Into the Wild in Inle Lake
Monday, November 23, 2015
If this were North America, I’d be in a panic.
It’s 9:47 a.m. Our flight to Heho, Myanmar departs at 11 a.m. And we’re hopelessly stuck in Yangon’s diabolical traffic.
There is a beat-up red pickup truck next to us, the back of which is filled with dozens of brightly coloured plastic gas canisters. Between the heat and their unsecured nature, it’s a miracle the entire thing doesn’t go up like a Jerry Bruckheimer-esque ball of fire.
Vendors wade out into the street, large plastic satchels slung across their bodies like messenger bags. Inside, they’ve got bottles of water kept cold with a mixture of melted ice and water that’s pooled at the bottom of the bag. They walk up and down to each vehicle snarled in this automotive mess, hoping that some sweltering passenger will buy one. No one does.
Our coach creeps ahead a few metres at a time. Finally, the cause of the delay comes into focus: construction equipment, which narrows four lanes of traffic down to two. Compounding the problem is the fact that five lanes of traffic have crammed themselves into these four lanes, and now three rows are trying to inexplicably squeeze into two.
One driver trying to maneuver his beat-up Fuso truck into the melee leans out his window and ejects a surprisingly long stream of brown liquid from his mouth – the byproduct of chewing the narcotic Betel Nut that is common in this part of the world. A carcinogen, it leaves blood-red stains on the road and will eventually give its owner black, rotting teeth and throat cancer.
Welcome to Monday morning in Myanmar.
And so begins Day 5 of our Myanmar adventure with VIking River Cruises, as our spectacular 15-day Myanmar Explorer river cruise tour itinerary continues. This morning, we left the Sule Shangri-La Hotel in downtown Yangon behind, making our way to Yangon International Airport for our flight to Heho.
There is a lot of flying on this trip, so it makes sense to keep an organized carry-on bag packed. Definitely don’t bring more than you can carry in your own two hands on this trip; you’ll be going through plenty of check-in and security screenings.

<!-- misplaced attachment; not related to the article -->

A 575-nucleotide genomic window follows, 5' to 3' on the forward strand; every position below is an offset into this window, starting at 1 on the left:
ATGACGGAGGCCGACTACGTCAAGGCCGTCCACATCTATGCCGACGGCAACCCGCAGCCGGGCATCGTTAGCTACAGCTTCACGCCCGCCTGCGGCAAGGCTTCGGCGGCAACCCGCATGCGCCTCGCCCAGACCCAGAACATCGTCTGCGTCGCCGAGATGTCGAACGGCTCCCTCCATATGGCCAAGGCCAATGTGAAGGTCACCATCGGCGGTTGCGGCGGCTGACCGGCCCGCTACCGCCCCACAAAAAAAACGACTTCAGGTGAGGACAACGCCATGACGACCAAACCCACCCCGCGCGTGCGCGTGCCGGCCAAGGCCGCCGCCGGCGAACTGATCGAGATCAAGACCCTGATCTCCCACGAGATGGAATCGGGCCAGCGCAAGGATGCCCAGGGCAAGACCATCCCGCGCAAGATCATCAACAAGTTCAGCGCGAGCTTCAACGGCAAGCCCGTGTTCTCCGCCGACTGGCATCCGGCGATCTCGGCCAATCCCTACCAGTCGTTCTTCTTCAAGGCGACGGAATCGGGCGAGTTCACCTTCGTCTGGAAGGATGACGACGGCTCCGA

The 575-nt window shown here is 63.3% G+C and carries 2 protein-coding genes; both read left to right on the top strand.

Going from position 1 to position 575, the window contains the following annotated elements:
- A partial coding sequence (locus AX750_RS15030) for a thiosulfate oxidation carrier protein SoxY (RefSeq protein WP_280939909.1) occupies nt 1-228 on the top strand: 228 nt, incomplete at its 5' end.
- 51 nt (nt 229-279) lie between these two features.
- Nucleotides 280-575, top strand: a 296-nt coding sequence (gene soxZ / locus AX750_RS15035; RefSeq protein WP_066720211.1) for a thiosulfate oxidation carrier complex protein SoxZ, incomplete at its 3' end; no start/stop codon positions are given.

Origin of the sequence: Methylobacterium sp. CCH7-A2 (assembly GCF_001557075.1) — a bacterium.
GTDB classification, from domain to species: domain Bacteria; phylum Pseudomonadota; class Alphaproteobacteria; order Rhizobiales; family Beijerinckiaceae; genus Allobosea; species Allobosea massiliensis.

10:07 a.m.: still sweating it out in the traffic. Ten minutes later, Yangon International comes into sight. We bypass the nice, crisp looking International terminal and head to the much-shabbier looking Domestic Terminal next door. Time to departure: less than 45 minutes.
But, we’re in Myanmar! What would be problematic in other countries is absolutely no problem here.
Today, we’re flying aboard an ATR-72 600 series turboprop aircraft operated by Mann Yadanarpon Airlines. It’s a mouthful of a name, and our boarding passes didn’t do anything to inspire confidence. An askew sticker informed me I was in Seat 9A, and today’s date was stamped in blue ink. My name doesn’t appear anywhere on the pass; if you’ve got the “Golden Ticket,” you’re going flying!
Viking Program Director Andy handed us our boarding passes, so no check-in formalities here in Yangon. In contrast to the International Terminal, Yangon’s Domestic Terminal can best be thought of as controlled chaos in an airport where it’s still 1955. People buzz all around, and the distinct lack of signage in any language makes knowing where to go a formidable prospect. Fortunately, Andy was there to shepherd us through the entire process.
If you’re tired of taking your shoes off and laptops out at security, Myanmar is the place for you. My bag was placed on the scanner, and I kept my shoes, belt and watch on. Bottled water had to be discarded, but this was the fastest, most uncomplicated airport security check I’ve had in probably 20 years.
It is worth noting that the security personnel at Yangon’s domestic terminal took their jobs very seriously, and spoke perfect English and were friendly and kind. When was the last time you said those words an American airport?
Once through security, we clustered around Gate One and it wasn’t long before it was time to begin boarding. Forget the rigid boarding zones and pre-boarding announcements that you’re used to; in Myanmar, a gentleman walks around with a clapper board with your flight number on it and shouts it out in both Burmese and English. This will serve as your general boarding call.
We boarded a bus that took us across the tarmac to our waiting ATR-72. Smartly uniformed crew members stood near the rear staircase and held up bright umbrellas to shade us from the sun, greeting us in impeccable English as we stepped aboard.
Inside, a new, modern airplane cabin greeted us. These ATR-72 aircraft were acquired in 2014, and represent a nice surprise from the kind of aircraft I think we were probably all expecting in our minds.
You could call this flight “Tourist Air.” Aside from my fellow Viking guests, most of the other travellers on today’s flight were from a large German tour group. There were maybe four Burmese citizens on a plane that can hold 70 passengers.